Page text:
OxyContin maker Purdue Pharma should not be able to make any more political contributions without a judge’s permission, lawyers for its creditors said in a court filing.
The issue came up this week after it was reported that the company, which has a long history of influencing policymakers, made contributions to national associations representing state attorneys general and governors.
The money was sent after Purdue entered bankruptcy protection last year in an effort to settle thousands of lawsuits accusing it of helping spark an opioid addiction and overdose epidemic that has contributed to more than 400,000 deaths in the U.S.. State attorneys general are among those trying to negotiate a nationwide settlement.
The committee of creditors that asked for recipients to return the money to Purdue said the contributions represent a conflict.
“The Political Contributions — $185,000 in donations to associations whose members include the very public servants with whom the Debtors are attempting to negotiate a consensual resolution of these cases — are precisely the sort of transaction that demand close scrutiny,” they said in a filing.
Parts of the legal skirmish had been resolved by the time lawyers filed a motion Friday night. The filing asked a federal bankruptcy court judge to require Purdue to seek permission before making more contributions.
Purdue said it would stop giving money to the Democratic and Republican attorney general associations, and both of those groups agreed to return contributions made since late last year. The Republican group said it would send back $60,000, while the Democratic organization said a check was already in the mail to return the $25,000 it received.
The donation to the Democratic Attorneys General Association, along with $50,000 each to the associations representing Democratic and Republican governors, were first reported by The Intercept, an online investigative news outlet. The AP subsequently found the Purdue contribution to the Republican Attorneys General Association.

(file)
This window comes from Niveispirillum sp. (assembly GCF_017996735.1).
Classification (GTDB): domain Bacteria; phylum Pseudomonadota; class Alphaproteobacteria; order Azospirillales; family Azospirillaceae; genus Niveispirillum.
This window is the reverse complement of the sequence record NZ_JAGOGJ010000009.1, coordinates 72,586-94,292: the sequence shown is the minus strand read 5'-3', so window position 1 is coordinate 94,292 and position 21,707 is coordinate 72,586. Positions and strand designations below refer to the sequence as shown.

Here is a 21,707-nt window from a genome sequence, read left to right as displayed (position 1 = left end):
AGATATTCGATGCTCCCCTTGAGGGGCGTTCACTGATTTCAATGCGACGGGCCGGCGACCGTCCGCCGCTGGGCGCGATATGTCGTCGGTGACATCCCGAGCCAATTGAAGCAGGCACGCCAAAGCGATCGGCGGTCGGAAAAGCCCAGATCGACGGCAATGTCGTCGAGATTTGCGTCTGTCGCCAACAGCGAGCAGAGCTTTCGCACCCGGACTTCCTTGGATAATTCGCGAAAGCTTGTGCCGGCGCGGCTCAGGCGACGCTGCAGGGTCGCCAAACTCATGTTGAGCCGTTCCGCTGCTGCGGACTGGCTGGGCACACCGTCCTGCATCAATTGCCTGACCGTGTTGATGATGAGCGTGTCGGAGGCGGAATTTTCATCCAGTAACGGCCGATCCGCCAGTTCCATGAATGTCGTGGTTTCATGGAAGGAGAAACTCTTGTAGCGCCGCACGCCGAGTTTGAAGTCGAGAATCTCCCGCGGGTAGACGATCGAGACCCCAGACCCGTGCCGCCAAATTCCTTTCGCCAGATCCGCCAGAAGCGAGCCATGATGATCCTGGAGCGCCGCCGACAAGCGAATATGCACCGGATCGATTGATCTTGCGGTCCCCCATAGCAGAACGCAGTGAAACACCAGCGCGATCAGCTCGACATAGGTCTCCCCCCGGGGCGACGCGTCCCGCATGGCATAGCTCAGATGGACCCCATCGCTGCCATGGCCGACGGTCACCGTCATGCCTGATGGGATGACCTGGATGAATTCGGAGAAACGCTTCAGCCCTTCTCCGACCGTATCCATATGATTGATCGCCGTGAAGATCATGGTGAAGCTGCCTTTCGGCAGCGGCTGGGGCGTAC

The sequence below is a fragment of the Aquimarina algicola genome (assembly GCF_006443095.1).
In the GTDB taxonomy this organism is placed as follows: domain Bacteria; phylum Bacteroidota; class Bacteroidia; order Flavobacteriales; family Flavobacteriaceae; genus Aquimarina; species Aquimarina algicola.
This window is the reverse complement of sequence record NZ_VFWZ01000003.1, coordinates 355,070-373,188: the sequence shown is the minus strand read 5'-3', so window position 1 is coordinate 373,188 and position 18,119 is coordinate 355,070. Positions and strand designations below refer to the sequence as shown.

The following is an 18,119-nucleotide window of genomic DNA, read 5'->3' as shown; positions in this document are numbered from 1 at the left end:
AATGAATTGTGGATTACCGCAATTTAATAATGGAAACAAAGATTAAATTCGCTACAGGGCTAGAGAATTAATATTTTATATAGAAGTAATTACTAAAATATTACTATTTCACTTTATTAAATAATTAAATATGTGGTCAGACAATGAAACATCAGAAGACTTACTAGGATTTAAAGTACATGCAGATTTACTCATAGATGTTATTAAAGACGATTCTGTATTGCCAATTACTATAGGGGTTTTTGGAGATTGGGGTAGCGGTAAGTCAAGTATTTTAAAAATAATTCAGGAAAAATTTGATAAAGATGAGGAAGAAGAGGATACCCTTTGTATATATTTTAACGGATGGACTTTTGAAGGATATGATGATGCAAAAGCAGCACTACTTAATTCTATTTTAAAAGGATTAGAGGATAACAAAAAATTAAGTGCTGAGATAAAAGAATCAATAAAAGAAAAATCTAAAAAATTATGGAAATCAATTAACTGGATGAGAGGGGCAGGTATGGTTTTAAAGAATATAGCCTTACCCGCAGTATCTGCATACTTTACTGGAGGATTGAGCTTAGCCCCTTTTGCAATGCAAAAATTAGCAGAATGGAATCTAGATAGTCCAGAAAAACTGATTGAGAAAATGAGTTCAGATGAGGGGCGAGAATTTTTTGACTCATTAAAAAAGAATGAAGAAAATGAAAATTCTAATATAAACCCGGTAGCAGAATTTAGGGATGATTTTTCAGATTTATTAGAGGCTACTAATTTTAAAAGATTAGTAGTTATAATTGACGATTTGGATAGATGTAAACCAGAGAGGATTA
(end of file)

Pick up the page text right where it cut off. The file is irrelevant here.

The governors groups did not respond to messages Friday from The Associated Press and did not publicly commit to returning the money.
Ed Neiger, a lawyer who represents people with opioid addictions and their families in the case, said the contributions are a big problem.
“I’m not sure that can be interpreted as anything other than a bribe,” he said in an interview.
Purdue defended the payments, describing them as “memberships,” although the only members of the organizations are the elected attorneys general and governors.
“We have maintained long-standing membership in organizations that allow us to follow key industry-related issues that are relevant to our wide range of products and pipeline,” the company said in a statement. “These memberships are completely proper and in line with payments Purdue and hundreds of other companies have made for years.”
The company noted that when it filed for bankruptcy, it stopped making contributions to individual candidates and closed its political action committee.
In 2016, an investigation by The Associated Press and the Center for Public Integrity found that Purdue and other companies in the opioid industry, along with the advocacy groups largely funded by the industry, spent more than $880 million from 2006 through 2015 to influence state and local governments. Those efforts helped fight off restrictions on drug prescriptions, although many states later adopted limits.
Purdue contributed $260,000 to party election committees in 2018, according to an Associated Press analysis of data gathered by Political MoneyLine.
At least 430,000 deaths in the U.S. since 2000 have been connected to overdoses from opioids, a category of drug that includes prescription pills such as Oxycontin and Vicodin along with illicit drugs such as heroin and illegally made fentanyl.
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